Examining the Giants: Five Points

The Eagles and Giants' storied history will write a new chapter this Sunday night in Philly. Get to know the men in blue a bit better, as they ride a strong wave into town.

SUDDENLY HIGH SCORING

Over the Giants three consecutive victories, they've scored 30+ points in each game: 30 on the Texans, 45 against the Redskins in a Thursday night blowout, and 30 against the Falcons this past weekend. New York a season ago averaged only 18.4 points per game, and only topped 30 points once (Week 1). This recent spate of offensive explosion is a novelty for a team that took on a new offensive coordinator in Ben McAdoo, who worked to implement a new style similar to an up-tempo scheme.

The passing offense doesn't necessary boast a number-one receiver, but that's no problem. Only Victor Cruz has topped the century mark in receiving yards, peaking with 108 in the Thursday win against the Redskins. Despite going quiet against the Falcons, Practice Squad wonder Larry Donnell has caught 25 passes for 236 yards and four scores (three vs. Washington). Of the 11 touchdowns through the air, eight have come in their last three wins.

A NEW ELI?

This is the first season in which Eli Manning is without Kevin Gilbride (2004-06 as quarterback coach, 2007-13 as offensive coordinator), and Manning is acclimating himself to McAdoo's style. McAdoo's goal for Manning was to have his quarterback complete around 70 percent of his throws, which given Manning's inconsistency in years past, seemed to be a tall order.

Over the last four games (excising the rough opening loss in Detroit), Manning has completed 69.1% of his throws, going 94 of 136. In that four-game stretch, Manning has thrown just three picks against eight touchdowns. In fact, across the three victories, Manning's lone interception was an awkwardly-tipped, would-be touchdown against the Redskins. Manning's accuracy seems to be trending upward; his 63.33% completion percentage against the Falcons was actually an off-day by his current standard.

QUIET JENNINGS

When 29-year-old Rashad Jennings signed a four year deal with the Giants back in March, it didn't create a number of headlines as other signings had. Jennings was coming off of a quiet year with the Raiders, running for 733 yards and six touchdowns. It should be noted, however, that Jennings was the only 100-yard rusher that the Eagles allowed last season (102 on November 3).

After a middling couple games in those losses, Jennings broke out with 176 yards and a touchdown against the Texans, and has averaged over four yards a carry in each of the three wins (5.02 YPA across the stretch). Jennings left Sunday's win over the Falcons with what's initially being termed a knee sprain. If he's unable to go this Sunday night, rookie Andre Williams (170 yards and two scores) will be leaned on, along with forgotten prodigy Peyton Hillis.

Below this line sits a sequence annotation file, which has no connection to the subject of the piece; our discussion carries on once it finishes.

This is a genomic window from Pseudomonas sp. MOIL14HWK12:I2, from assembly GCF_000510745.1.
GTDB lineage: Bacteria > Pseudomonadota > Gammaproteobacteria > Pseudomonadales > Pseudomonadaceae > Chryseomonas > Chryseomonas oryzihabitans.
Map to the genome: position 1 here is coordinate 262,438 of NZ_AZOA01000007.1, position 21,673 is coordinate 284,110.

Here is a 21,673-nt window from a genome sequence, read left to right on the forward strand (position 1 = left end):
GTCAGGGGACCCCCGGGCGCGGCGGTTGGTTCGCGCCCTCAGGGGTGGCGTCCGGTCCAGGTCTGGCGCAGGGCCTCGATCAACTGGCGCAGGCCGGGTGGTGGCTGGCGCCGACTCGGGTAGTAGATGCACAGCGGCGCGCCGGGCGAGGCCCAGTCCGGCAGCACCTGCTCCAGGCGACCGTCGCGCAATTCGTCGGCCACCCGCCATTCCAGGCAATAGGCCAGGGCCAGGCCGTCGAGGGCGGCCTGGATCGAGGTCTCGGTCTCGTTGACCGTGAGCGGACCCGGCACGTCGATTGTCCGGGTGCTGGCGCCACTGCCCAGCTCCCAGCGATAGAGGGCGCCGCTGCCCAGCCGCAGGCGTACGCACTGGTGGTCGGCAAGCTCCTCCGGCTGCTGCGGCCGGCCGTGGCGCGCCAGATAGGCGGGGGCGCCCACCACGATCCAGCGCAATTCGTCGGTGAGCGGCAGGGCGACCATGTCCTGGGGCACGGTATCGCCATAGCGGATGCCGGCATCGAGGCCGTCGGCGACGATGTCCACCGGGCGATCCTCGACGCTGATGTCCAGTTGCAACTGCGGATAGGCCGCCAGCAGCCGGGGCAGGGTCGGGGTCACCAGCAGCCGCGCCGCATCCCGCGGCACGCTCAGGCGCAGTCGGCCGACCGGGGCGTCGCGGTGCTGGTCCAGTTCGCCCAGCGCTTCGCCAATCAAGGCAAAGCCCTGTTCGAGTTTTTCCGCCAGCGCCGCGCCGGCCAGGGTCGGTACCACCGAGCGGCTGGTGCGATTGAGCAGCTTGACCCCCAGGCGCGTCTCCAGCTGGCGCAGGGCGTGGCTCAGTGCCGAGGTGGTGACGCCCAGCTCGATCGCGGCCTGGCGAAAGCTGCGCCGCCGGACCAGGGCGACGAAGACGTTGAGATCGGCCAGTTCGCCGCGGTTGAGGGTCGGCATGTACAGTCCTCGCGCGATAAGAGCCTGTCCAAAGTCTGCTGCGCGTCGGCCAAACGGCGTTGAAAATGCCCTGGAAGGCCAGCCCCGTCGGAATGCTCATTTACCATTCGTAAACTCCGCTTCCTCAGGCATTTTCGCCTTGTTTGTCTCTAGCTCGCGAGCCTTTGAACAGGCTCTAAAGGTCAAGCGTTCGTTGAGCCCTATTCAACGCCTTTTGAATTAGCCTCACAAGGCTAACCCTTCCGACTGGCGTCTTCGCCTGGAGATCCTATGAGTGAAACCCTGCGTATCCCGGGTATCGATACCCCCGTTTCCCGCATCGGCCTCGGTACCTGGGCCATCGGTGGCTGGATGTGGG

HEAVY PRESSURE AGAINST THE PASS

Conjuring up the history of those "New York Football Giants" brings to mind ferocious defenders like Lawrence Taylor, Harry Carson, Michael Strahan, and Justin Tuck. After the 2013 team graded poorly in Negative Pass Plays, reinforcements were brought in. Among them, Robert Ayers crossed the country from the Broncos, while Jameel McClain headed north from Baltimore. So far, the defense is putting up the sort of vicious front familiar to the fanbase.

The Giants are creating a negative pass play (sack or pick) on an NFL fifth-highest 9.78 percent of dropbacks (ten sacks, eight picks), while an inordinate amount of quarterback hurries have been created: Jason Pierre-Paul and Mathias Kiwanuka have ten apiece, while understated Ayers takes credit for nine. Opponents are completing barely 60 percent of their throws this season.

SUSCEPTIBLE TO DEEPER THROWS

The most glaring flaw on the Giants defense has been their difficulty in stopping the deep pass. On 19 occasions this season, New York has allowed completions of 20+ yards. This isn't merely an issue inflated by their first two losses; 11 of those completions have come in the three victories, including three completions of over 40 yards. On Sunday alone, the Giants allowed a touchdown pass to Antone Smith that went for 74.

No one from the Giants secondary, save for Prince Amukamara, is particularly grading well on Pro Football Focus. Dominique Rodgers-Cromartie in particular had an awful game Sunday, as did veteran safety Antrel Rolle. Stevie Brown has been a benign presence in the Giants victories, taking a seat Sunday in favor of Quintin Demps. If an offense can hold New York's pass rush at bay, beating them becomes far more feasible.

Statistics from Pro Football Focus were used to write this story.

Follow Justin Henry on Twitter


War Nest Top Stories